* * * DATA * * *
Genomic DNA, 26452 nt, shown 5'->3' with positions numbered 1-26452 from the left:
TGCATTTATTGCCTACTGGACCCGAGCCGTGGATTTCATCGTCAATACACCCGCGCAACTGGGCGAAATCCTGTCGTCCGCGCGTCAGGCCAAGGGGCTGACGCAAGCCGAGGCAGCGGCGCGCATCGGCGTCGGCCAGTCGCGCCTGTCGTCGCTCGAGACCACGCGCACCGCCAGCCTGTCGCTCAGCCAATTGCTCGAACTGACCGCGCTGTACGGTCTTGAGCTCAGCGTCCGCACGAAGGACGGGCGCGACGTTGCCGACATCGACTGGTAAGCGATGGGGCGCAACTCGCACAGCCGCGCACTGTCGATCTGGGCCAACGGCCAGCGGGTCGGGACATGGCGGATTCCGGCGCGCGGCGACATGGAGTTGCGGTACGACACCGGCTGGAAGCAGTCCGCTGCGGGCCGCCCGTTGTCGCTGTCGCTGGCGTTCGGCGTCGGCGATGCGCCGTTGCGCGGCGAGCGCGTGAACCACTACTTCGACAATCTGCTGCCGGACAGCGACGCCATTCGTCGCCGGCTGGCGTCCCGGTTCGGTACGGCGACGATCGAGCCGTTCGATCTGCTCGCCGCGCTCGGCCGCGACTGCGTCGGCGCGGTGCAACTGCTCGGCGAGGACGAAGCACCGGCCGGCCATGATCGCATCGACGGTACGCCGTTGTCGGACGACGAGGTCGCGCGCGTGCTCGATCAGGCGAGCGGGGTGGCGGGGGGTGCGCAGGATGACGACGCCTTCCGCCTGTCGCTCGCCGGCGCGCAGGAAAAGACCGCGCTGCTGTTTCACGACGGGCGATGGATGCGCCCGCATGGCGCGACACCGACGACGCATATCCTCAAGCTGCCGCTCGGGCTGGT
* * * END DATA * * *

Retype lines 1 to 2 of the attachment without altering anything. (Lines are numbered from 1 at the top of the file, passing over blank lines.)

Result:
Genomic DNA, 26452 nt, shown 5'->3' with positions numbered 1-26452 from the left:
TGCATTTATTGCCTACTGGACCCGAGCCGTGGATTTCATCGTCAATACACCCGCGCAACTGGGCGAAATCCTGTCGTCCGCGCGTCAGGCCAAGGGGCTGACGCAAGCCGAGGCAGCGGCGCGCATCGGCGTCGGCCAGTCGCGCCTGTCGTCGCTCGAGACCACGCGCACCGCCAGCCTGTCGCTCAGCCAATTGCTCGAACTGACCGCGCTGTACGGTCTTGAGCTCAGCGTCCGCACGAAGGACGGGCGCGACGTTGCCGACATCGACTGGTAAGCGATGGGGCGCAACTCGCACAGCCGCGCACTGTCGATCTGGGCCAACGGCCAGCGGGTCGGGACATGGCGGATTCCGGCGCGCGGCGACATGGAGTTGCGGTACGACACCGGCTGGAAGCAGTCCGCTGCGGGCCGCCCGTTGTCGCTGTCGCTGGCGTTCGGCGTCGGCGATGCGCCGTTGCGCGGCGAGCGCGTGAACCACTACTTCGACAATCTGCTGCCGGACAGCGACGCCATTCGTCGCCGGCTGGCGTCCCGGTTCGGTACGGCGACGATCGAGCCGTTCGATCTGCTCGCCGCGCTCGGCCGCGACTGCGTCGGCGCGGTGCAACTGCTCGGCGAGGACGAAGCACCGGCCGGCCATGATCGCATCGACGGTACGCCGTTGTCGGACGACGAGGTCGCGCGCGTGCTCGATCAGGCGAGCGGGGTGGCGGGGGGTGCGCAGGATGACGACGCCTTCCGCCTGTCGCTCGCCGGCGCGCAGGAAAAGACCGCGCTGCTGTTTCACGACGGGCGATGGATGCGCCCGCATGGCGCGACACCGACGACGCATATCCTCAAGCTGCCGCTCGGGCTGGT